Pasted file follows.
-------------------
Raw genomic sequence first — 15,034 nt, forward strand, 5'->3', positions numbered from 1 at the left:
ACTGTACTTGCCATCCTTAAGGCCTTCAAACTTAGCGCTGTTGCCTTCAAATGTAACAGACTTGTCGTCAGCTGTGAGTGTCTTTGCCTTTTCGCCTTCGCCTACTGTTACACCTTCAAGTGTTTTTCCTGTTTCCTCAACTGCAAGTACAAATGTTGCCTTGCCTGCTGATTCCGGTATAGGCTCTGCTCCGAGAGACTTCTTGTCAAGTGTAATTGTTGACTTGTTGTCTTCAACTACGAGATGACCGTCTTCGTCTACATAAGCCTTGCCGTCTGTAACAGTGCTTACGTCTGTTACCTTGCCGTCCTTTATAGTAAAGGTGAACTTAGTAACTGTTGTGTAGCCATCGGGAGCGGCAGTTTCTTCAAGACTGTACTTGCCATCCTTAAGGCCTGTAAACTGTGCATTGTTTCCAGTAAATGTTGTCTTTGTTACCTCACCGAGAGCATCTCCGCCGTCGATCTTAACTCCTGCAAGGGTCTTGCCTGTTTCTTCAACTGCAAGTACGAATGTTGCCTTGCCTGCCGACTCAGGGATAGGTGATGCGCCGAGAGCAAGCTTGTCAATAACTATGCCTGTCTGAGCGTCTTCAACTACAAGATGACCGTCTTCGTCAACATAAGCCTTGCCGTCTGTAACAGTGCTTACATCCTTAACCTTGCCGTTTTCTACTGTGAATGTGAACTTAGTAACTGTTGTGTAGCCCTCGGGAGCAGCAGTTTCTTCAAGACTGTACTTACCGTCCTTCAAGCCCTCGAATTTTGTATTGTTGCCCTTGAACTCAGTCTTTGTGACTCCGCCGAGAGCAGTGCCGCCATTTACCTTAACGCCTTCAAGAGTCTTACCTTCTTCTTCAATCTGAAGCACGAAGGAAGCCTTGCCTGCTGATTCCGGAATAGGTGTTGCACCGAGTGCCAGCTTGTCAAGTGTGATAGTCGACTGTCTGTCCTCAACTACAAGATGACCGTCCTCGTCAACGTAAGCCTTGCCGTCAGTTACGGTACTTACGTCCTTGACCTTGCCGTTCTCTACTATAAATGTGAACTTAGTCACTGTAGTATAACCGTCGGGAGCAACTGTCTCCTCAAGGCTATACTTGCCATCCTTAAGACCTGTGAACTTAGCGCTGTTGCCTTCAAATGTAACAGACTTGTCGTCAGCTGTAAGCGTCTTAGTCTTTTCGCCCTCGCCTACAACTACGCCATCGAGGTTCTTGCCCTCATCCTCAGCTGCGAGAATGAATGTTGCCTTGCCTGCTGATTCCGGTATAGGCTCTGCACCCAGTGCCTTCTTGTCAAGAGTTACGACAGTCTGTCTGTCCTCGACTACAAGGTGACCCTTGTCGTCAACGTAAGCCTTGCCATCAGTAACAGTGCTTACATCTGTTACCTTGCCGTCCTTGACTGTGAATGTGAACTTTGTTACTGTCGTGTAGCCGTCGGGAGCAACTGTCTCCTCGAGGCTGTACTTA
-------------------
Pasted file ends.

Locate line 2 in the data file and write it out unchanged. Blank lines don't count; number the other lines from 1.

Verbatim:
ACTGTACTTGCCATCCTTAAGGCCTTCAAACTTAGCGCTGTTGCCTTCAAATGTAACAGACTTGTCGTCAGCTGTGAGTGTCTTTGCCTTTTCGCCTTCGCCTACTGTTACACCTTCAAGTGTTTTTCCTGTTTCCTCAACTGCAAGTACAAATGTTGCCTTGCCTGCTGATTCCGGTATAGGCTCTGCTCCGAGAGACTTCTTGTCAAGTGTAATTGTTGACTTGTTGTCTTCAACTACGAGATGACCGTCTTCGTCTACATAAGCCTTGCCGTCTGTAACAGTGCTTACGTCTGTTACCTTGCCGTCCTTTATAGTAAAGGTGAACTTAGTAACTGTTGTGTAGCCATCGGGAGCGGCAGTTTCTTCAAGACTGTACTTGCCATCCTTAAGGCCTGTAAACTGTGCATTGTTTCCAGTAAATGTTGTCTTTGTTACCTCACCGAGAGCATCTCCGCCGTCGATCTTAACTCCTGCAAGGGTCTTGCCTGTTTCTTCAACTGCAAGTACGAATGTTGCCTTGCCTGCCGACTCAGGGATAGGTGATGCGCCGAGAGCAAGCTTGTCAATAACTATGCCTGTCTGAGCGTCTTCAACTACAAGATGACCGTCTTCGTCAACATAAGCCTTGCCGTCTGTAACAGTGCTTACATCCTTAACCTTGCCGTTTTCTACTGTGAATGTGAACTTAGTAACTGTTGTGTAGCCCTCGGGAGCAGCAGTTTCTTCAAGACTGTACTTACCGTCCTTCAAGCCCTCGAATTTTGTATTGTTGCCCTTGAACTCAGTCTTTGTGACTCCGCCGAGAGCAGTGCCGCCATTTACCTTAACGCCTTCAAGAGTCTTACCTTCTTCTTCAATCTGAAGCACGAAGGAAGCCTTGCCTGCTGATTCCGGAATAGGTGTTGCACCGAGTGCCAGCTTGTCAAGTGTGATAGTCGACTGTCTGTCCTCAACTACAAGATGACCGTCCTCGTCAACGTAAGCCTTGCCGTCAGTTACGGTACTTACGTCCTTGACCTTGCCGTTCTCTACTATAAATGTGAACTTAGTCACTGTAGTATAACCGTCGGGAGCAACTGTCTCCTCAAGGCTATACTTGCCATCCTTAAGACCTGTGAACTTAGCGCTGTTGCCTTCAAATGTAACAGACTTGTCGTCAGCTGTAAGCGTCTTAGTCTTTTCGCCCTCGCCTACAACTACGCCATCGAGGTTCTTGCCCTCATCCTCAGCTGCGAGAATGAATGTTGCCTTGCCTGCTGATTCCGGTATAGGCTCTGCACCCAGTGCCTTCTTGTCAAGAGTTACGACAGTCTGTCTGTCCTCGACTACAAGGTGACCCTTGTCGTCAACGTAAGCCTTGCCATCAGTAACAGTGCTTACATCTGTTACCTTGCCGTCCTTGACTGTGAATGTGAACTTTGTTACTGTCGTGTAGCCGTCGGGAGCAACTGTCTCCTCGAGGCTGTACTTA